Planning optimal load distribution and maximum renewable energy from wind power on a radial distribution system



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Kansas State University


Optimizing renewable distributed generation in distribution systems has gained popularity with changes in federal energy policies. Various studies have been reported in this regard and most of the studies are based on optimum wind and/or solar generation planning in distribution system using various optimization techniques such as analytical, numerical, and heuristic. However, characteristics such as high energy density, relatively lower footprint of land, availability, and local reactive power compensation ability, have gained increased popularity for optimizing distributed wind generation (DWG) in distribution systems.

This research investigated optimum distributed generation planning (ODGP) using two primary optimization techniques: analytical and heuristic. In first part of the research, an analytical optimization method called “Combined Electrical Topology (CET)” was proposed in order to minimize the impact of intentional structural changes in distribution system topology, in distributed generation/ DWG placement.

Even though it is still rare, DWG could be maximized to supply base power demand of three-phase unbalanced radial distribution system, combined with distributed battery energy storage systems (BESS). In second part of this research the usage of DWG/BESS as base power generation, and to extend the ability to sustain the system in a power grid failure for a maximum of 1.5 hours was studied. IEEE 37-node, three-phase unbalanced radial distribution system was used as the test system to optimize wind turbines and sodium sulfide (NaS) battery units with respect to network real power losses, system voltage profile, DWG/BESS availability and present value of cost savings. In addition, DWG’s ability to supply local reactive power in distribution system was also investigated.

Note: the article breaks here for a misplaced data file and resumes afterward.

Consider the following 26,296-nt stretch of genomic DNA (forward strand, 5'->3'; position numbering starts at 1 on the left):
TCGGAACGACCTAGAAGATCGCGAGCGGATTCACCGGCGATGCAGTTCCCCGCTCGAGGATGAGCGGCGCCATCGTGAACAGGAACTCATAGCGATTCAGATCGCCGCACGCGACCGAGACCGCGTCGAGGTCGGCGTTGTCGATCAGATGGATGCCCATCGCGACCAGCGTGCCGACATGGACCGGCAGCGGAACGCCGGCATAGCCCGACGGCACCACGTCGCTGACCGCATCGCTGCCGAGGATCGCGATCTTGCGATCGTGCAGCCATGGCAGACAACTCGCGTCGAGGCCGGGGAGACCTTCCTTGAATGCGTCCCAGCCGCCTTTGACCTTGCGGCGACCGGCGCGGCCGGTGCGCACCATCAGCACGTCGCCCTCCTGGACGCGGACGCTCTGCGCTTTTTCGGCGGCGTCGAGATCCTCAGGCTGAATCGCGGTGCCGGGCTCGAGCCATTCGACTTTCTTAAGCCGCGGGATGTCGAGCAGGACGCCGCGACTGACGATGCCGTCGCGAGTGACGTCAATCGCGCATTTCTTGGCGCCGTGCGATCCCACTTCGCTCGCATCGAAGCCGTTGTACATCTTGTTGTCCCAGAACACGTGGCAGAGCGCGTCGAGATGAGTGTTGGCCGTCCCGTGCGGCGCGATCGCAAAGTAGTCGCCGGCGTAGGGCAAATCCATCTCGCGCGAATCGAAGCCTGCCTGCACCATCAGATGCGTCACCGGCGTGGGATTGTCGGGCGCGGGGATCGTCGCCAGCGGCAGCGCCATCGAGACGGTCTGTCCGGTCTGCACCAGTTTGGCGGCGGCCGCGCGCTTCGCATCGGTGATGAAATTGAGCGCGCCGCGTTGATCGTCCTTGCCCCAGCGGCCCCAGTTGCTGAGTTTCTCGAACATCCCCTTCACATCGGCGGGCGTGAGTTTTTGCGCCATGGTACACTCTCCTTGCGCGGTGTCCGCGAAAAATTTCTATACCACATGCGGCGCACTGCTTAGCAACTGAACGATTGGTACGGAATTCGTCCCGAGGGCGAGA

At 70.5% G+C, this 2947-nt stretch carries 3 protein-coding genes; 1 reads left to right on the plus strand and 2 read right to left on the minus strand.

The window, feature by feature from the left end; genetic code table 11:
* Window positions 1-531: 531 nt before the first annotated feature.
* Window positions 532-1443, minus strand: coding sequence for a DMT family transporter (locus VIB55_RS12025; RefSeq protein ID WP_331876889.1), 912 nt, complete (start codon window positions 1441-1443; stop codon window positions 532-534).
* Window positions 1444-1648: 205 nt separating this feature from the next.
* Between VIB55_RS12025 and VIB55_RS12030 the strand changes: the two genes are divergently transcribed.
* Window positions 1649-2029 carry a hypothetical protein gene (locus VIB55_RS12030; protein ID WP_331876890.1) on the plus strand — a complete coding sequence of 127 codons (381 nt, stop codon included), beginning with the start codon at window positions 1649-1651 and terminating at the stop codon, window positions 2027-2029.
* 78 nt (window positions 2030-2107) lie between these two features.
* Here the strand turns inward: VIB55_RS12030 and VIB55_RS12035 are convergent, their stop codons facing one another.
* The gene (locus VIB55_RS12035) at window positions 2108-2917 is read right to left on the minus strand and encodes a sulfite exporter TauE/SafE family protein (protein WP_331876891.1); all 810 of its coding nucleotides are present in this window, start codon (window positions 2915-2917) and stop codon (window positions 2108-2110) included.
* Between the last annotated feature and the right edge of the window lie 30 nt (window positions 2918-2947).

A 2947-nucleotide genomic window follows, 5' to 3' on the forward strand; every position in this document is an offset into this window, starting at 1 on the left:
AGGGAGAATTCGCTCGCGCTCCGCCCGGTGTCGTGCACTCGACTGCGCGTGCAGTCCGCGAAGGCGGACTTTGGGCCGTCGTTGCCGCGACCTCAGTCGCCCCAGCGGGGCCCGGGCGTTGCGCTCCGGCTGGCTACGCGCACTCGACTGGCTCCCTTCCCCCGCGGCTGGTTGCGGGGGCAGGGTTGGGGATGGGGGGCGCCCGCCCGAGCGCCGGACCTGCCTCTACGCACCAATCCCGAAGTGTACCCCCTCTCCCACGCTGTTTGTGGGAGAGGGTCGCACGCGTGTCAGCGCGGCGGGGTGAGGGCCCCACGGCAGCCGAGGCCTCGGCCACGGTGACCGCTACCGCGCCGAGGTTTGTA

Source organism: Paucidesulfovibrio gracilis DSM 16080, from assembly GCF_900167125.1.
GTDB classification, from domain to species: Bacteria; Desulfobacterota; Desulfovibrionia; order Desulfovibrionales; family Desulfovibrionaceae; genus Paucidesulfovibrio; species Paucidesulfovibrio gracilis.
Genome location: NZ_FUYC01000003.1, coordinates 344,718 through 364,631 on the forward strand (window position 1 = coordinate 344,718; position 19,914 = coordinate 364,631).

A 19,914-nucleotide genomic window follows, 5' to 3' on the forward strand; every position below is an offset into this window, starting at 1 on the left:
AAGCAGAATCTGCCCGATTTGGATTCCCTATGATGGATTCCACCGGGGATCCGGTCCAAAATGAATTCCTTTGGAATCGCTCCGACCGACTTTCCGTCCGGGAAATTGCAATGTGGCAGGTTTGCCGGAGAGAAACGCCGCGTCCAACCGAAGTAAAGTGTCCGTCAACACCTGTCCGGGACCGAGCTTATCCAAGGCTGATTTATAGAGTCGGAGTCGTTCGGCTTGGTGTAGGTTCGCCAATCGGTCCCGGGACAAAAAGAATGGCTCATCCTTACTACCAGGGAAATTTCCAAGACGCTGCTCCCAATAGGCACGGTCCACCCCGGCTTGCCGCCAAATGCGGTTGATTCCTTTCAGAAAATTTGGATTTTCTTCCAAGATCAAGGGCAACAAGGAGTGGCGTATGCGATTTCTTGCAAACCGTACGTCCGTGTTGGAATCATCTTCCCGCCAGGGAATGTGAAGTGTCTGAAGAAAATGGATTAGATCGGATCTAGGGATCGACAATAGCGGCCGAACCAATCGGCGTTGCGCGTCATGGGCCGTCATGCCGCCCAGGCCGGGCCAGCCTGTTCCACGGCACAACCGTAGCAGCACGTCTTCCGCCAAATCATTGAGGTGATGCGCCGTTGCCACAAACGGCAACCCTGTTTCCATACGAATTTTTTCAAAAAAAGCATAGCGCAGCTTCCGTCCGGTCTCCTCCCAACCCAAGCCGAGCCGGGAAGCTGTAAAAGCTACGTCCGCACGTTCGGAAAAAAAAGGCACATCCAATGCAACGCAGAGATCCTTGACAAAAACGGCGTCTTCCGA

Model results suggested that DWG/NaS could supply base power demand of a threephase unbalanced radial distribution system. In addition, DWG/NaS were able to sustain power demand of a three-phase unbalanced distribution system for 1.5 hours in the event of a power grid failure.



Distributed wind generation, Distribution system, Distributed energy storage system, Optimization

Graduation Month



Doctor of Philosophy


Electrical and Computer Engineering

Major Professor

Ruth D. Miller